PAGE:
First up is the Nakajima A6M2-N "Rufe" the very first seaplane fighter of the IJNAF.
Wikipedia
Few were built, they didn't see as much action as the land-based "Zero" and they all carried the typical IJNAF paint schemes; overall gray or green-top with gray-bottom. For years the rubbish "purple Rufe" has been a modeling favorite as a "different" and "interesting" option. Perhaps the red-brown primer was showing, the gray looked purple in the Aleutians, the US pilot(s) who reported seeing such a plane against the setting sun had moonshine in their canteen instead of water....blah blah blah. There was no such scheme, end of story. Am I allowed to say it loud and clear? STOP BUILDING PURPLE RUFES IF YOU CARE ABOUT ACCURACY! If you don't care and you're just having fun, go all the way and build something like the beautiful model below. A purple Rufe won't be less accurate.
image from here
There is surprisingly (or perhaps not) little material available in print for the Rufe. There are usually a few pages in all the Zero publications, most with exactly the same photos and that's about all. It was not a very photographed aircraft after all. Hasegawa has released excellent Rufe kits in 1/72 and 1/48. In the bigger scale they are a lot better than the old Tamiya kits with the raised panel lines and the poor at places fit. Apart from the gray/green options with different tail markings, there are two aircraft with interesting schemes both released by Hasegawa.
One is the 934-06 with the thunderbolt on the fuselage side.
 
The other, recently released, belonging to Takuma Ku with what looks like hastily applied camo.  
 
Trumpeter is releasing a Rufe in 1/24 and Sweet in 1/144. The Sweet kit is excellent for its size but haven't built the Trumpeter. If you have let us know how good it is.
 
 
 
 
 
 
 
Another interesting option is the Rufe in French markings and there are a couple after-market decal sets available.
 
The other IJNAF seaplane fighter was the Kawanishi N1K1 "Kyofu" (Rex), one of the most beautiful seaplane fighters in the world.
Wikipedia
As with the Rufe, the Rex gets only a brief mention in the "Shiden/Shiden-kai" publications with the same photos repeated again and again. Except for the prototypes there is only the green/gray paint scheme and Hasegawa has released a couple kits in 1/72 and Tamiya has the only "Kyofu" in 1/48. AFAIK there are no kits in 1/144 and in 1/32 it would require a major modification of the ancient Revell N1K1-Ja kit.
The most interesting options are the prototypes especially the one with the SUPER cool contra rotating props. Hasegawa releases both in 1/72 but I have seen very few modelers attempting modifying the Tamiya kit in 1/48. Take a look HERE for an excellent model (on a terrible base).
 
 
There is also the interesting option of Indonesian "Kyofu". Fairly easy to make by cutting the hinomaru in half and placing it against a white background.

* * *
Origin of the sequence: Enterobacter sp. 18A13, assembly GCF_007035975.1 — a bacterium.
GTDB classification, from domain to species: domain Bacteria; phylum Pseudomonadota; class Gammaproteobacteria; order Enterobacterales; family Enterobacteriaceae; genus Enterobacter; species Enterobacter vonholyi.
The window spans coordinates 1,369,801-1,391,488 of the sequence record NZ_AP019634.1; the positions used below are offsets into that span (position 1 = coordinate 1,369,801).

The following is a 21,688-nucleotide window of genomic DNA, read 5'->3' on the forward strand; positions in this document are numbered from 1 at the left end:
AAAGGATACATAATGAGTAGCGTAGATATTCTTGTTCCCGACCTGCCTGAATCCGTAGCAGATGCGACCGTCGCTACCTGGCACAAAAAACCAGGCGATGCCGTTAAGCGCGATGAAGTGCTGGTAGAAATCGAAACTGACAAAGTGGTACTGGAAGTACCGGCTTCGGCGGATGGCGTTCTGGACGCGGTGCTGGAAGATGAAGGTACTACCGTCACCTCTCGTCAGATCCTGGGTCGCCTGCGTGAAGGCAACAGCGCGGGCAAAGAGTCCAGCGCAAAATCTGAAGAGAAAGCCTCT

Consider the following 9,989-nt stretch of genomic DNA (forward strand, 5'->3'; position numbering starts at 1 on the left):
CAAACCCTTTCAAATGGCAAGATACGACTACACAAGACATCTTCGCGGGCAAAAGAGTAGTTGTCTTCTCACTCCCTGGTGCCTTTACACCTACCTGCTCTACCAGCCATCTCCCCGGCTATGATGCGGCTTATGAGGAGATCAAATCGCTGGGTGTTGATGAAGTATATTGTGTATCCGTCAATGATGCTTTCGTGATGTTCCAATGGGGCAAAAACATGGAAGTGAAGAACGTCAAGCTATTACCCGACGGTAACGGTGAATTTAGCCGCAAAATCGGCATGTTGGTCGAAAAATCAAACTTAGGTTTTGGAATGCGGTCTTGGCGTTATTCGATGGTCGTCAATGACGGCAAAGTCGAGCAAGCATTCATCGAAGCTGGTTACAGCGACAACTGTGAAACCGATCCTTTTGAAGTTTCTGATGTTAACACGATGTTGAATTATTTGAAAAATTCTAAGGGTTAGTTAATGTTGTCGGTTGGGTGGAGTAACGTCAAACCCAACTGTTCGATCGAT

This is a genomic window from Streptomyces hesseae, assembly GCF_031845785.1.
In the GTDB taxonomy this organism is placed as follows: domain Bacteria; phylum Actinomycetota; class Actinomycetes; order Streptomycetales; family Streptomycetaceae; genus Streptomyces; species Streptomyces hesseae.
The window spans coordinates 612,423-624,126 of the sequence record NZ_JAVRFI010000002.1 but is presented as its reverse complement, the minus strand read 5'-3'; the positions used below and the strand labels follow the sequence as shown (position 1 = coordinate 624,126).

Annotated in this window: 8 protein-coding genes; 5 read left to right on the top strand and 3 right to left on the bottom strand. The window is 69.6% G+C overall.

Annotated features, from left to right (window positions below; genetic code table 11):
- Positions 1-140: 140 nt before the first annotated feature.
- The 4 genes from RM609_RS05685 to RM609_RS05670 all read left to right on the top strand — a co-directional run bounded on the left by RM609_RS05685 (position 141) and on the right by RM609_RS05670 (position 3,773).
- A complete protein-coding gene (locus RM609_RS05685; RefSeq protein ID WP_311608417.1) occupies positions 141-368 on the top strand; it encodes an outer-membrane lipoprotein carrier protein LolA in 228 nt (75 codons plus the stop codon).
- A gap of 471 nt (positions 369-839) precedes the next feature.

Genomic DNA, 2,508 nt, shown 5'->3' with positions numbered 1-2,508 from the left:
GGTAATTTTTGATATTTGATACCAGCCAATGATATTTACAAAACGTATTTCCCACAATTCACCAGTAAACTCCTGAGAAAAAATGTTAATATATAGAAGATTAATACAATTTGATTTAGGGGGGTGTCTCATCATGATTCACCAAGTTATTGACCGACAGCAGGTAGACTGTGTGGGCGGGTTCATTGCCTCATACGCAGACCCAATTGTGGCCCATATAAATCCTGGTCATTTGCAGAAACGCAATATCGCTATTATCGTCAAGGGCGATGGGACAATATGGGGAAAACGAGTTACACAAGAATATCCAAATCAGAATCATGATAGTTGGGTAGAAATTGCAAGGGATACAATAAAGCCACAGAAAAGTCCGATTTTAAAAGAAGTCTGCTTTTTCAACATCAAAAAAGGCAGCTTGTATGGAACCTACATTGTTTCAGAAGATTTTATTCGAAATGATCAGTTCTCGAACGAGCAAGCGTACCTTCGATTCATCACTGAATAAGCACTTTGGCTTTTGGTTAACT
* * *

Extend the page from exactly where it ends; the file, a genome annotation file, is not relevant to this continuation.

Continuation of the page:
So, in conclusion, be careful when you purchase a seaplane fighter kit. Be sure you really like the scheme the kit offers because there are not many options. And DO NOT build a purple Rufe if you care about historical accuracy. 

Saturday, 20 June 2015

Aichi D1A2 - Hokoku #131

Two photos, from a vintage publication, today featuring Type 96 Carrier Dive-Bomber or Aichi D1A2 Hokoku #131. The aircraft was donated to the Navy by the Citizen's Association of Ginza (a bigger organization than the chonaikai) in a ceremony that took place in Haneda airport on October 30, 1937.  
 

Thursday, 18 June 2015

Hamamatsu Air Park

A few weeks ago, one day before this year's Shizuoka show we had the chance to visit KOKU JIETAI's Hamamatsu Air Park.
 
 
It is one of the best museums in Japan, established in 1999, and located next to Hamamatsu Air Base. Since 1933 the same area was occupied by the IJAAF's bomber school and as Wiki mentions: "After World War II, the base facilities were used as an emergency landing strip by the United States Air Force, and were returned to the Japanese government in 1952 for use as a flight training school for the nascent Japan Air Self-Defense Force."
In the museum collection there are a number of JIETAI aircraft and helicopters and a single restored Zero. There is also a flight simulator and Bernhard who tried it (twice) says:
The absolute MUST in Hamamatsu is the simulator. For me it was difficult, because the instructions were in Japanese only. The instruments in the cockpit look like a picture. I did not recognise at the beginning that these are new flat screen instruments. I flew only with the HUD. The program in the simulator uses an override system. If I remained passive, the a/c took over. It was fun, but I was killed several times.
 

 
 
 
 
 
 
 
 
 Light conditions inside the hangar are perfect for photography, all the aircraft are easy to see from every possible angle, there is access to a couple cockpits and the staff is very friendly, informative and speak fairly good English. Some of them are JIETAI veteran pilots so it is highly recommended to chat with them. 
Lockheed F-104J Starfighter (76-8698)
North American F-86D Sabre (84-8104)









 
Two engines, a General Electric J79 for the Starfighter and a General Electric J47 for the North American F-86 Sabre. 


 
 

Fuji T-1 (15-5825)
de Havilland DH.100 Vampire (63-5571)


Lockheed T-33A Shooting Star (71-5239)
Beechcraft B-65 (03-3094)




Sikorsky HH-52 Seaguard
Beechcraft T-34 Mentor









Boeing Vertol KV-107
 
 
 
 
 
 
 
 
 
 
North American T-6 Texan
Mitsubishi A6M5 Model 52, 43-188, built by Mitsubishi in March 1944. Retrieved from Guam in 1963. On display in Hamamatsu since 1999.
 
Lockheed F-104J Starfighter
Piasecki H-21B (02-4756)




Curtiss C-46D (91-1138)
Flight uniforms are also available for a certain amount of time as you can see from the photos. There is also a mini theatre where we enjoyed a short presentation movie about the Blue Impulse, a small restaurant with delicious ice cream and...did I mention that everything's for free? Yep. Absolutely free. Except for the ice cream ofcourse!

The best of all was that the rear of the main hangar is covered in glass and you can see the runway with aircraft taking off and landing. Absolutely amazing!  I managed to take a photo of a Northrop Grumman E-2 Hawkeye belonging to the 601 JASDF Airborne Early Warning Hikotai based in Misawa.
 
To visit the place you need to take the bullet train (Shinkansen) from Tokyo for a 90min ride. Don't forget to visit the small but most enjoyable Hamamatsu Castle.
 
Hamamatsu is famous for its unagi (eel) but avoid such adventures and enjoy instead the best kushiage ever, made by chef Kurata at "Kushitomo", inside Big Camera, right next to the station.